More at Wired

Hunger Is Associated With Advantageous Decision Making

Decision Making

In their daily lives, people are frequently confronted with self-control dilemmas requiring them to choose between an immediate but small reward or a larger reward in the long run. Opting for a small reward when a bigger one is available can be regarded as self-control failure, even when the bigger one is delayed. Yet, many people tend to engage in this kind of disadvantageous choices, such as weight watchers who prefer a high caloric muffin for breakfast over a slim waist or business men preferring a night out at the casino over preparing next day’s meeting. Hot states like emotions or visceral drives have a bad reputation of compromising such self-control dilemmas by making people less patient to wait for the long-term benefits.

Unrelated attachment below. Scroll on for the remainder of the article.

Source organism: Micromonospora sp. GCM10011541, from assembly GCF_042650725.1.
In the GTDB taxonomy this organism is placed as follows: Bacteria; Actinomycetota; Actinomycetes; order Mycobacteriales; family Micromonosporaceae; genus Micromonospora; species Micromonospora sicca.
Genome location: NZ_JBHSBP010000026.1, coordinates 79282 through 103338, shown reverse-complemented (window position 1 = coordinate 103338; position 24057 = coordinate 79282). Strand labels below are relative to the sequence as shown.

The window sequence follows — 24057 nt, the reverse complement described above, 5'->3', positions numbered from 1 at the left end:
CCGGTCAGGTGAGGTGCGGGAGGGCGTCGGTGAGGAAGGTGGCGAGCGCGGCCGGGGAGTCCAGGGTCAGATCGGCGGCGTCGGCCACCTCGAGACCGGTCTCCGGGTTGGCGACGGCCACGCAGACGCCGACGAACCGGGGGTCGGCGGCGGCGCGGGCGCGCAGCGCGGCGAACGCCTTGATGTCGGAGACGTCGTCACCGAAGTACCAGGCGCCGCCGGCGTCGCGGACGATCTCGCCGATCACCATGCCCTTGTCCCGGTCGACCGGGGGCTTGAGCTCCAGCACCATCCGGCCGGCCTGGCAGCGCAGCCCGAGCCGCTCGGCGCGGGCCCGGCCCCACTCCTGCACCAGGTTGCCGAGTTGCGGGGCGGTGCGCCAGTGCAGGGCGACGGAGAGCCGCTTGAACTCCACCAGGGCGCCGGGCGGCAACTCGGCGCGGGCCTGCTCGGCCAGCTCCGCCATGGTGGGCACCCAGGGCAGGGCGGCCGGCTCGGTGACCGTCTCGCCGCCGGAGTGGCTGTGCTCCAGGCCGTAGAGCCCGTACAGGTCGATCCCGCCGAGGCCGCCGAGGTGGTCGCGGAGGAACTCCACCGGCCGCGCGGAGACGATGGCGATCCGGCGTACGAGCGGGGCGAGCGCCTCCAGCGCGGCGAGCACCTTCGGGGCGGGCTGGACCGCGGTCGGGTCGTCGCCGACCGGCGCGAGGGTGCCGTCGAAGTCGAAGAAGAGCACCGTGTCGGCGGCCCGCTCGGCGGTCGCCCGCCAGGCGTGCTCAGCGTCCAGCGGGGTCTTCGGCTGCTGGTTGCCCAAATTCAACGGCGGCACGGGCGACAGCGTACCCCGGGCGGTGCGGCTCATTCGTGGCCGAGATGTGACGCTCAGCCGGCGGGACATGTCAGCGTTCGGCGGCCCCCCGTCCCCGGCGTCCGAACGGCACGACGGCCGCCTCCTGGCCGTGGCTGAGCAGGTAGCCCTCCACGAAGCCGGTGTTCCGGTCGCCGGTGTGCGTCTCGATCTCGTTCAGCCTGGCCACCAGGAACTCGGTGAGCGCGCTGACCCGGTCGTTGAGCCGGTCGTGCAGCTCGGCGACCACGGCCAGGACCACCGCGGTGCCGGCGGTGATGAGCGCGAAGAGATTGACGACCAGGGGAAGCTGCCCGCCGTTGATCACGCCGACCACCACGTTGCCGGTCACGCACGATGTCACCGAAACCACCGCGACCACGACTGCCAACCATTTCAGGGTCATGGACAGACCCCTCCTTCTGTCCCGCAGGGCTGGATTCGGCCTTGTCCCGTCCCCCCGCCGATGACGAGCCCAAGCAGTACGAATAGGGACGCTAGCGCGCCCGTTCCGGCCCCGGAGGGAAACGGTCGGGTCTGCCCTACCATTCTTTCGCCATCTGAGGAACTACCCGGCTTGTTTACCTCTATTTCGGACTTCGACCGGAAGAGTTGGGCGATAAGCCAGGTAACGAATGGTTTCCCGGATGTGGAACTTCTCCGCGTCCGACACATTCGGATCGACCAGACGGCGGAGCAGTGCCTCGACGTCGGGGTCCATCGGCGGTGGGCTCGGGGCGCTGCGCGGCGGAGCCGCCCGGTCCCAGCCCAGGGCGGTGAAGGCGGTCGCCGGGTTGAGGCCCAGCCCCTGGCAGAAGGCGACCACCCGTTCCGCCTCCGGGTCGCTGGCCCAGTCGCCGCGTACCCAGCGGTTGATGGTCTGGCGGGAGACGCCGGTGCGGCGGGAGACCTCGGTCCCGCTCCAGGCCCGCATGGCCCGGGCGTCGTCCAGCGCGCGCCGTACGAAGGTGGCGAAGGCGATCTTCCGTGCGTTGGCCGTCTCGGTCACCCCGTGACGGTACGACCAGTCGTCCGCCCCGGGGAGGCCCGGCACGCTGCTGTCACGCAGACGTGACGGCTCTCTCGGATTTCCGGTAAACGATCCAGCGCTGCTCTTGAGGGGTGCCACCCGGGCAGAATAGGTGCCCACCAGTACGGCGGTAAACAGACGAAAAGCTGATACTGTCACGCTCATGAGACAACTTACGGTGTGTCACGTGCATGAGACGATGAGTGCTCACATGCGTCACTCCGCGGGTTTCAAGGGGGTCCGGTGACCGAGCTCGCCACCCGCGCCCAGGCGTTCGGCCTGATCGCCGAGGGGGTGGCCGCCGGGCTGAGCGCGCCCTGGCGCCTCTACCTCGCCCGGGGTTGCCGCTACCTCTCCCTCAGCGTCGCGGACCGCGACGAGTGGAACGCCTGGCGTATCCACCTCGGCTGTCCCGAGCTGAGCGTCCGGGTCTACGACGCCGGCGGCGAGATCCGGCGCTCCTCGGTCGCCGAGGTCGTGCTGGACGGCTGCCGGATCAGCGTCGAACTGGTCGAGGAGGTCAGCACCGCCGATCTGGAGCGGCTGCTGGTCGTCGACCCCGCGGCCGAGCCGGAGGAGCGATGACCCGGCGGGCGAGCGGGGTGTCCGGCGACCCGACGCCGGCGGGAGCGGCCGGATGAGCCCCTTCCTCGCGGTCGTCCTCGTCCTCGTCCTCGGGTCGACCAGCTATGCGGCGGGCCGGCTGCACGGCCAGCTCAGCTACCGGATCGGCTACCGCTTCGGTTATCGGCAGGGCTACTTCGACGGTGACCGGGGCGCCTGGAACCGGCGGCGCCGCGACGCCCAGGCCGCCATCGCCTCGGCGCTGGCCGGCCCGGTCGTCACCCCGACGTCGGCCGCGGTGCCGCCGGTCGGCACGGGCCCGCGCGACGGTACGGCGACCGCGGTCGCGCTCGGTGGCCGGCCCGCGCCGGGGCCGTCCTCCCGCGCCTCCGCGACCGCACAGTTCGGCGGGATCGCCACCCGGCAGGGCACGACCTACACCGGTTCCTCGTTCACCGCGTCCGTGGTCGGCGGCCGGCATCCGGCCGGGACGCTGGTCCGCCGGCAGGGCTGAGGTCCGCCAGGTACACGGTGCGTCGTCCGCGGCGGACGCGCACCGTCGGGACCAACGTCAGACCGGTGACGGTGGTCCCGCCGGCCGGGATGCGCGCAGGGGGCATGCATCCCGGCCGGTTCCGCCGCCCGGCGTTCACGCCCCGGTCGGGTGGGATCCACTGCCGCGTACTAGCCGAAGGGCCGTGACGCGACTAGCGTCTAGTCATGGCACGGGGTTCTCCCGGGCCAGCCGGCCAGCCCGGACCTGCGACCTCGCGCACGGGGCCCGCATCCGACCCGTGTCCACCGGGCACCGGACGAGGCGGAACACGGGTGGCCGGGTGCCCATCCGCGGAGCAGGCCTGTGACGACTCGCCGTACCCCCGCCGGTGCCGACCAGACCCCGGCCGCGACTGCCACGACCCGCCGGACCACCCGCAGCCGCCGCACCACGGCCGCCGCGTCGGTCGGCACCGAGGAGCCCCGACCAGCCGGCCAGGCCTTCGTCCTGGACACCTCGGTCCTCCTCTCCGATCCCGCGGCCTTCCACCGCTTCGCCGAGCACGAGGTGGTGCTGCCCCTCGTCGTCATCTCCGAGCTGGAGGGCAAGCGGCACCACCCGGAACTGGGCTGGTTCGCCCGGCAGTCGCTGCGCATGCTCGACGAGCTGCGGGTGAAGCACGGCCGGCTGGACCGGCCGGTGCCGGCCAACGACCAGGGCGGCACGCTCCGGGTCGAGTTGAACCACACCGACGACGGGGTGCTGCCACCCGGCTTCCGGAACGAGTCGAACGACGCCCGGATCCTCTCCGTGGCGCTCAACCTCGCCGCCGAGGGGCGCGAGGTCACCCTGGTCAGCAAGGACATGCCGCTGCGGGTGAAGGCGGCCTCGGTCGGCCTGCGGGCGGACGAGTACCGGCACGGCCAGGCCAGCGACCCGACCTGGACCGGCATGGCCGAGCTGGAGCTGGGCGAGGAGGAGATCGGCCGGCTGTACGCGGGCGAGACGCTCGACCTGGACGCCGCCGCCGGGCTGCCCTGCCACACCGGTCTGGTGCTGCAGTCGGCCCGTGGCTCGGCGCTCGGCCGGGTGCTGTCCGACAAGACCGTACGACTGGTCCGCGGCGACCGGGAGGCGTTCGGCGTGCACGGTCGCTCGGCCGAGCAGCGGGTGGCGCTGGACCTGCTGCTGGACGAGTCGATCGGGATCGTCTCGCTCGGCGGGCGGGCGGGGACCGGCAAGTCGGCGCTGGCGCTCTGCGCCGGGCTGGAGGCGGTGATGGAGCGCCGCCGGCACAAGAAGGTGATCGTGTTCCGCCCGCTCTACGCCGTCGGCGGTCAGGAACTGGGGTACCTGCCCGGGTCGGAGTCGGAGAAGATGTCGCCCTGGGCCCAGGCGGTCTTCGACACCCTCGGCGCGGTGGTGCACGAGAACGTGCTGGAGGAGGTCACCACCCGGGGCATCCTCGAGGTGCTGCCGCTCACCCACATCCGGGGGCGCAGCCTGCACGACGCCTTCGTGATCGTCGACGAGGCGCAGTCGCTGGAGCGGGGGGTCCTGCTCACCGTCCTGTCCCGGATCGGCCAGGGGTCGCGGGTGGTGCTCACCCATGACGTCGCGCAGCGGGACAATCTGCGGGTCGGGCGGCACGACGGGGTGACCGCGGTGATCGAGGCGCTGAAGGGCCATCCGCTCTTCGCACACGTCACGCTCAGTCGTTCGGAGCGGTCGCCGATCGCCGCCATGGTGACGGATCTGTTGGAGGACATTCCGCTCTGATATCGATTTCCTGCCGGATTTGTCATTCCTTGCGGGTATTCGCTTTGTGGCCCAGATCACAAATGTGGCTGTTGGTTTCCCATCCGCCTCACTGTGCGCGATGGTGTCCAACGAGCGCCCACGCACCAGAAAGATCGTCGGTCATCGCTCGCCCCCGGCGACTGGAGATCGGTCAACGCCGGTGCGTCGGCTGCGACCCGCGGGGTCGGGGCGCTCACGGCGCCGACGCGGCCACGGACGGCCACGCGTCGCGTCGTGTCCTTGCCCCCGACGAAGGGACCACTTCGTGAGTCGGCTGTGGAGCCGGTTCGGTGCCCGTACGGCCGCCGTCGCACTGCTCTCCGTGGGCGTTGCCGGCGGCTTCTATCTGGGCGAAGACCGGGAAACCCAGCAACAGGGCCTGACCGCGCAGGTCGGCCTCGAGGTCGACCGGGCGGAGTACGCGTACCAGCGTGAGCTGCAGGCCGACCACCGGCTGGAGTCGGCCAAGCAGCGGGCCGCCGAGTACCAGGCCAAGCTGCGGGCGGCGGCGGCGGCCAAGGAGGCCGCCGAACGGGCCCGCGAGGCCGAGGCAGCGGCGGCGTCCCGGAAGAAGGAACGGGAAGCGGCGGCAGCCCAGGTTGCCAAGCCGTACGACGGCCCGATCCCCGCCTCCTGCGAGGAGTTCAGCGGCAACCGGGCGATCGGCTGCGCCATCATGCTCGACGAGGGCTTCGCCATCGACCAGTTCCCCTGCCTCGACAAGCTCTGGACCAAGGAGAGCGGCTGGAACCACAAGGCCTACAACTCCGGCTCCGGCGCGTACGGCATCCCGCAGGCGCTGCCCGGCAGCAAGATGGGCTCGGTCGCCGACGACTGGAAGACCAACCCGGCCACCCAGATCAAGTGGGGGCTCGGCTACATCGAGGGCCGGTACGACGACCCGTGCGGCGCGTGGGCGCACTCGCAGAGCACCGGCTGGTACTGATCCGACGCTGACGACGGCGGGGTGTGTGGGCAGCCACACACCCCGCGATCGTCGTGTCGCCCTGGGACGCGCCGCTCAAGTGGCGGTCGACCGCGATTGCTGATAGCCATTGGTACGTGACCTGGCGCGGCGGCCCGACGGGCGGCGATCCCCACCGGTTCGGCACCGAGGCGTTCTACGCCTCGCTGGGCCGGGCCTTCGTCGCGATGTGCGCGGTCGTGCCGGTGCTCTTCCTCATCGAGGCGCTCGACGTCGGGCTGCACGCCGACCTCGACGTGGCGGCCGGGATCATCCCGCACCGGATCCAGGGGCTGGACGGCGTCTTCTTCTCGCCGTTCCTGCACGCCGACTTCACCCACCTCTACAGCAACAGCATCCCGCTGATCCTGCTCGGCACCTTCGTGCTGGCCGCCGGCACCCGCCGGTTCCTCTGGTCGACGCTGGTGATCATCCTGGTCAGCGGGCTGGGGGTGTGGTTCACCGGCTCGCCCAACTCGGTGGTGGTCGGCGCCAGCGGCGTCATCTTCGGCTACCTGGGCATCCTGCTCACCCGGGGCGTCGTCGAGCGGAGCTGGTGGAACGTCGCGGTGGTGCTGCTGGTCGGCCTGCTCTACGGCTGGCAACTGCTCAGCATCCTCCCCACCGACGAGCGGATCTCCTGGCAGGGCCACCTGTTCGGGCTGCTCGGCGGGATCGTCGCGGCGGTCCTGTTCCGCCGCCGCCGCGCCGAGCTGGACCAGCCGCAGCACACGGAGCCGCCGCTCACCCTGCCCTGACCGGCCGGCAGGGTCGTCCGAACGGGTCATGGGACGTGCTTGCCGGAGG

More at PLOS One

The Airplane Of The Future Won’t Have Windows

See Through Airplane

Vague, over-wing cloud photos are a staple of vacation albums across the Internet, but a British technology incubator wants to do away with them completely. You’ll still be able to see the sky, though. The Centre for Process Innovation is proposing the elimination of airplane cabin windows to make room for floor to ceiling wraparound screens showing continuous footage from outside the plane.

The goal of the proposal is to reduce how much commercial aircraft bodies, or fuselages, weigh thereby also reducing fuel consumption, costs, and carbon emissions. Windows add weight to aircraft cabins because of both the materials used to make them, and the additional components that must be added to the hull to strengthen and secure it.

More at Slate